Cited for his “stylish and soulful playing”, Josh Lee performs on viols and double bass with some of the world’s leaders in period music. Founder of Ostraka, Josh is a member of Musica Pacifica, Les Délices, and The Two, and has performed with Philharmonia Baroque Orchestra, Boston Early Music Festival, Orchester Wiener Akademie, Carmel Bach Festival and the Los Angeles Philharmonic. His performances have been heard on Performance Today, Harmonia, and Österreichischen Rundfunk, and he has recorded for Dorian, Koch International, Magnatune, Bear Machine, and Reference Recordings. Praised as “a master of the score’s wandering and acrobatic itinerary” by the Cleveland Plain Dealer, Josh teaches at workshops across the US, and has been a guest instructor at San Francisco Conservatory, University of California Berkeley, and Peabody Conservatory. Josh is looking forward to a wildly varied concert season, including appearances with The Four Nations, Portland Baroque Orchestra, and a European tour with indie band Radical Face.
Acclaimed as a “lovely, tender high tenor” by the New York Times, Owen McIntosh enjoys a diverse career of chamber music and solo performance ranging from bluegrass to reggae, heavy metal to art song, and opera to oratorio. A native of remote Northern California, Mr. McIntosh has enjoyed sharing the stage with the country’s finest ensembles including Apollo’s Fire, Blue Heron, Boston Baroque, Carmel Bach Festival, Les Canards Chantants, New Vintage Baroque, Staunton Music Festival, TENET, Trident Ensemble, True Concord, San Diego Bach Collegium and the GRAMMY® nominated Choir of Trinity Wall Street.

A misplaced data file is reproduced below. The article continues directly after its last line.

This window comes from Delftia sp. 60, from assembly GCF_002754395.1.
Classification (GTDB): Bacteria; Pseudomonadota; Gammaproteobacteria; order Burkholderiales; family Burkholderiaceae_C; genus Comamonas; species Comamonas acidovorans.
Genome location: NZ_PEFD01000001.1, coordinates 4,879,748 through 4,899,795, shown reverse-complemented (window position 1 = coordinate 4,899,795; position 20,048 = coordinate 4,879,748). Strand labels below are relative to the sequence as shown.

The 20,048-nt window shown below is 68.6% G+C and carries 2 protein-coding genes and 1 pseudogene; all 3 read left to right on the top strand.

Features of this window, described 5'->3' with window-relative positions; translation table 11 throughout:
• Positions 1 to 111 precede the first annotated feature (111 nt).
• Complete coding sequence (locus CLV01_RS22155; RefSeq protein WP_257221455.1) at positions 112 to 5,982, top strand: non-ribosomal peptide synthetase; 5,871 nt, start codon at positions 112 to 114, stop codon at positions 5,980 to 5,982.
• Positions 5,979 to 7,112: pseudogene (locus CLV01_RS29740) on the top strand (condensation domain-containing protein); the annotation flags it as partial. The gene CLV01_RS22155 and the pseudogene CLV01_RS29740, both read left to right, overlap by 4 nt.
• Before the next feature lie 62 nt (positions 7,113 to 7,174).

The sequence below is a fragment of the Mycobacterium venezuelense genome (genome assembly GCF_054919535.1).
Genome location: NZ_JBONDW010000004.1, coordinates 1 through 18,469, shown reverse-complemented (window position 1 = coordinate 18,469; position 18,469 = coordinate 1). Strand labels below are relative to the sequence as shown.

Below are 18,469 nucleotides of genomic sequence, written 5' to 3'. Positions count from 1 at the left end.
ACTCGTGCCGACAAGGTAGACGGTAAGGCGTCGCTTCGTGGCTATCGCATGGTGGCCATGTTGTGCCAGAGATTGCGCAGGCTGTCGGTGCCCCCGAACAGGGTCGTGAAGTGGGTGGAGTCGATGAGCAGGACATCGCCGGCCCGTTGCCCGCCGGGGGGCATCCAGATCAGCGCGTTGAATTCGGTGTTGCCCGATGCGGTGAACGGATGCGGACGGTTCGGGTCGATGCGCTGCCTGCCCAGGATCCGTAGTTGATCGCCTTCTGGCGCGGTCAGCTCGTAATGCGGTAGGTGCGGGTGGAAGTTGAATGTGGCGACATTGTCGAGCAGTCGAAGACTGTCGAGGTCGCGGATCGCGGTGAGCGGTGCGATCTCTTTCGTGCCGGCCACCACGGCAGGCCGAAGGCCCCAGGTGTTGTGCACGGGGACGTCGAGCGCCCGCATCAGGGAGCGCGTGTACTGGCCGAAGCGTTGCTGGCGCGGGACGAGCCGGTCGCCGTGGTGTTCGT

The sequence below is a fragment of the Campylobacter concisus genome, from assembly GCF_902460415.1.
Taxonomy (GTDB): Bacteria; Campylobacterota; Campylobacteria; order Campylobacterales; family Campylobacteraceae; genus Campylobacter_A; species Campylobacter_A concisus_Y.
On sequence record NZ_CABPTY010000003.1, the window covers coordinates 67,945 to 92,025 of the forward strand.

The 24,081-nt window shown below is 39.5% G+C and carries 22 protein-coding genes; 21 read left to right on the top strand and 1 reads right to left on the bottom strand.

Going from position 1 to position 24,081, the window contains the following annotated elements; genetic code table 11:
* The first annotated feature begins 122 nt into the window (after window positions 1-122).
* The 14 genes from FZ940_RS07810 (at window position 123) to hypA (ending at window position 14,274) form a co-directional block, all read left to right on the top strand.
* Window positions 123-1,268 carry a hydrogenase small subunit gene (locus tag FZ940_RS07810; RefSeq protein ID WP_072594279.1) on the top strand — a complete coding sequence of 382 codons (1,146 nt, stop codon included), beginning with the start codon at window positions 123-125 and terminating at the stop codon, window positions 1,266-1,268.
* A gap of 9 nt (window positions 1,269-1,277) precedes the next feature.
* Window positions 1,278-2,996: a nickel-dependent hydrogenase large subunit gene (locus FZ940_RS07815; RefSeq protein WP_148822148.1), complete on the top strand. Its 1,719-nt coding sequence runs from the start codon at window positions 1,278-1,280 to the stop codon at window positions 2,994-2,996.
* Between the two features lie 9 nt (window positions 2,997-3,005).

Simon Martyn-Ellis began playing the lute after finding the classical guitar repertoire too restrictive for ensemble performance: continuo accompaniment remains a mainstay of his activities. After undergraduate studies in his homeland Australia, Simon moved to Germany in 2002 for postgraduate study with Rolf Lislevand at the Trossingen Hochschule für Musik. During his 11-year stay in Germany, Simon appeared frequently with the Akademie für Alte Musik Berlin, Concerto Köln, Salzburger Landestheater, Neue Düsseldorfer Hofkapelle, Neue Hofkapelle München, and the Freiburger Barockorchester. Based in Cleveland, OH, since 2013, Simon has appeared as a founding member with ACRONYM and Duo Corbetta, as soloist with Apollo’s Fire and Clarion NYC, and at the Oregon Bach Festival, the Opera Theatre of Saint Louis, with Les Delices, Helicon NYC, Bach Collegium San Diego, amongst other chamber performances around the US. In 2015 he was appointed teacher of Lute and related instruments at the Cleveland Institute of Music. Simon can be heard and seen on CD recordings and DVD releases from the Harmonia Mundi, Deutsche Grammophon, Virgin Classics, BIS, ABC Classics, Vexations840 and Move labels amongst others. He has been recorded for radio and television broadcast countless times in over 12 countries worldwide.